What will be the cost of going to war in Iraq? What are the are the economic plusses and minuses of the war on terrorism and new efforts to provide homeland security? As war clouds gather WNYC is taking time this week to explore these questions. Today in our week-long series War in Our Time WNYC's John Rudolph takes a look at the dramatic growth in US military spending and the potential costs of waging war in Iraq.
Last June in a speech to graduates of the US Military Academy at West Point, President Bush laid out a new strategy to protect the United States.
Bush: The war on terror will not be won on the defensive. We must take the battle to the enemy, disrupt his plans and confront the worst threats before they emerge. In the world we have entered the only path to safety is the path of action. And this nation will act. (applause) fade
And the US has acted in Afghanistan, and more recently in Yemen where a missile fired from an unmanned US plane killed six suspected members of the Al Quaida terrorist network. Numerous suspected terrorists have also been arrested in Afghanistan and the US.
How much is all this costing? Since the Sept 11th 2001 here’s what the US has spent: For the war on terrorism - $30-billion For homeland security - $35-billion Soon the nation may launch an invasion of Iraq. And how much will that add to the bill? That latest administration estimate, from Office of Management and Budget Director Mitchell Daniels is between 50 and 60 billion dollars most independent estimates are much higher.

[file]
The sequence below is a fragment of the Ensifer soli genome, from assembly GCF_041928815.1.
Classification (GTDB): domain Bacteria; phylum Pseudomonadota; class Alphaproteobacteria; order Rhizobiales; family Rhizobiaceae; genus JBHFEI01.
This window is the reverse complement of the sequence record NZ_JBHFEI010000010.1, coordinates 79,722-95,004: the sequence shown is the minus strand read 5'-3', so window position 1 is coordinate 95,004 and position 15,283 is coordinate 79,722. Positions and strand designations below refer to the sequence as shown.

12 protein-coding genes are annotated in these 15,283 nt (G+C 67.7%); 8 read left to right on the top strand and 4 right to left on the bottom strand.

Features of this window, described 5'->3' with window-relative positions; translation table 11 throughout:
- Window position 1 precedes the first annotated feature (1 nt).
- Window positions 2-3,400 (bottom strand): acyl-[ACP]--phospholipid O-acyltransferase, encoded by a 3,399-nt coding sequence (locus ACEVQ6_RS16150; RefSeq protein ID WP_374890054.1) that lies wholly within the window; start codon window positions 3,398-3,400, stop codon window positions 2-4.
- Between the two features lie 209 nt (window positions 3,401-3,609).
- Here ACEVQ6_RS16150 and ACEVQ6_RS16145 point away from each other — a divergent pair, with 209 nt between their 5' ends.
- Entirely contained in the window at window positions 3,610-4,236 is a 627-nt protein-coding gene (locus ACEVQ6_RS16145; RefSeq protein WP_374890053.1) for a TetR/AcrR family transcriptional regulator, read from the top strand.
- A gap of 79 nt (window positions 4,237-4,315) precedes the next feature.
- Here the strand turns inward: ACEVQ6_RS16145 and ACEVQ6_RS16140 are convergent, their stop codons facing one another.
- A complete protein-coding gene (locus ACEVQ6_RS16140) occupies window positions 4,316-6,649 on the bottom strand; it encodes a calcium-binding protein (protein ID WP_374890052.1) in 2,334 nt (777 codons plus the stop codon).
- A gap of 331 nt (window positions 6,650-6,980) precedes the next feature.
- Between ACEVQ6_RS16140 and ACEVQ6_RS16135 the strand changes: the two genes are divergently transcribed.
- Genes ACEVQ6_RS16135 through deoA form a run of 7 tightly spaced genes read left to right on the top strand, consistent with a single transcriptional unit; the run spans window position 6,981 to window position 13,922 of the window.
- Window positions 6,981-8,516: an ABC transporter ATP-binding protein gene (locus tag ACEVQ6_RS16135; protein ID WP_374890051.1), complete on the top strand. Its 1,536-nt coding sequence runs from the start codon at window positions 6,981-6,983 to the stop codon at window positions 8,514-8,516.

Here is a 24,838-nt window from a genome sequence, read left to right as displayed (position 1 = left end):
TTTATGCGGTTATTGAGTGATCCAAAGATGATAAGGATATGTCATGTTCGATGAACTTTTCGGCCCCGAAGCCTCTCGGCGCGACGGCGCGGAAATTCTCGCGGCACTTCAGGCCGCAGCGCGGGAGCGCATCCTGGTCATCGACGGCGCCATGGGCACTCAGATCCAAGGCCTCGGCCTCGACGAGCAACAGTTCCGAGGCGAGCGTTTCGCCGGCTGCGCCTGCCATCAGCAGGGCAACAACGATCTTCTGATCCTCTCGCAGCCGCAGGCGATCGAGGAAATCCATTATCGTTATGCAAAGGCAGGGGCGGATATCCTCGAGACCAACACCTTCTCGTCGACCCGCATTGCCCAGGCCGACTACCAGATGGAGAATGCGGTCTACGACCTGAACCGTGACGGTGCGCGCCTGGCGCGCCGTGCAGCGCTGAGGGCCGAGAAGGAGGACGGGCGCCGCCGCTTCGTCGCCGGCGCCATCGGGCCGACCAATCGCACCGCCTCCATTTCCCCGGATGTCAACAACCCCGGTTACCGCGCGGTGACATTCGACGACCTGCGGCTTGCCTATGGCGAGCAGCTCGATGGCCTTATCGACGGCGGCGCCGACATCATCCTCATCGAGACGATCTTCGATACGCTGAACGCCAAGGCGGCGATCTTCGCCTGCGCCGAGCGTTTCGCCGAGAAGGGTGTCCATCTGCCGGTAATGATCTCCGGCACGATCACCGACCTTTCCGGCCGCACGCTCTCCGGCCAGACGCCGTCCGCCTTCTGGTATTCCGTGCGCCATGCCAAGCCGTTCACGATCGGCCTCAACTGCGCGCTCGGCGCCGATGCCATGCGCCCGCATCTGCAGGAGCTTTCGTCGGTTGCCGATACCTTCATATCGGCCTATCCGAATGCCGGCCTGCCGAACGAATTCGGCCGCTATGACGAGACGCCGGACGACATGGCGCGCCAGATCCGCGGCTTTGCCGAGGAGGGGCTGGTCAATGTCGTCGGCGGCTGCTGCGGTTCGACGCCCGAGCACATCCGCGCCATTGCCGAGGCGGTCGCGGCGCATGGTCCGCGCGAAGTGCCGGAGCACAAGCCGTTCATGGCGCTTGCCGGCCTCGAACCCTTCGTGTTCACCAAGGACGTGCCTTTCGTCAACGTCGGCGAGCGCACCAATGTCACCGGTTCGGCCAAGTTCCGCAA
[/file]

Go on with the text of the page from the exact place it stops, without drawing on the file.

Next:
Dean Baker directs the Center for Economic and Policy Research in Washington DC.
Baker: One can imagine a war, and lets assume not a lot of opposition to an occupation, a war and occupation costing somewhere in the neighborhood of 100-billion dollars. Not a trivial sum. But not an enormous sum, and that's sort of a best-case scenario
If the war and a subsequent US occupation of Iraq do not go smoothly, the cost could be much higher than $100-billion, as high as $1.6 trillion according to one recent study.
But at this point it’s all guesswork. No one really knows how much a war in Iraq will cost. But economist Dean Baker argues it’s important to make a reasonable guess.
Baker: we understand the rationale, that we’re concerned that Saddam Hussein might have and use weapons of mass destruction. War is one way to prevent that. If you get rid of him he obviously won’t do it. But, are there other methods that may be as effective? And what we would certainly want to ask is what are the relative costs involved? The human lives of course being a very important one, but on top of that it’s certainly appropriate to say what is the cost in dollars and cents? What does this do to our economy?
War is good for economy, right?
(Tape)Victory is our Business every man and woman in every walk of life is behind the workers in these plants. March forward so that others will march with you making more and more of the tools of victory. More men and women than ever before producing for a war that will conserve our way of life (fade)
In World War II millions of unemployed Americans found work building ships, planes, tanks and guns for the war effort. War production helped pull the nation out of the Great Depression.
World War II helped reinforce the popular belief that war helps the economy. But today that’s no longer true. In the past two years the US military budget has risen by 16 per cent. So why have companies that make jet fighters, bombers and missiles have laid off more than 70-thousand workers?
John Douglas, a retired Air Force brigadier general, is president of the Aerospace Industries Association. Douglas’s group represents many of the nation’s largest military contractors, companies that, in many cases, also make aircraft and electronics for civil aviation.
Douglas: Our real long-term future is in the production of civil aircraft to meet the global needs of the developing global economy. And when people stop flying because they are worried about security it hurts us much more than these short-term crises generate in terms of military sales. :20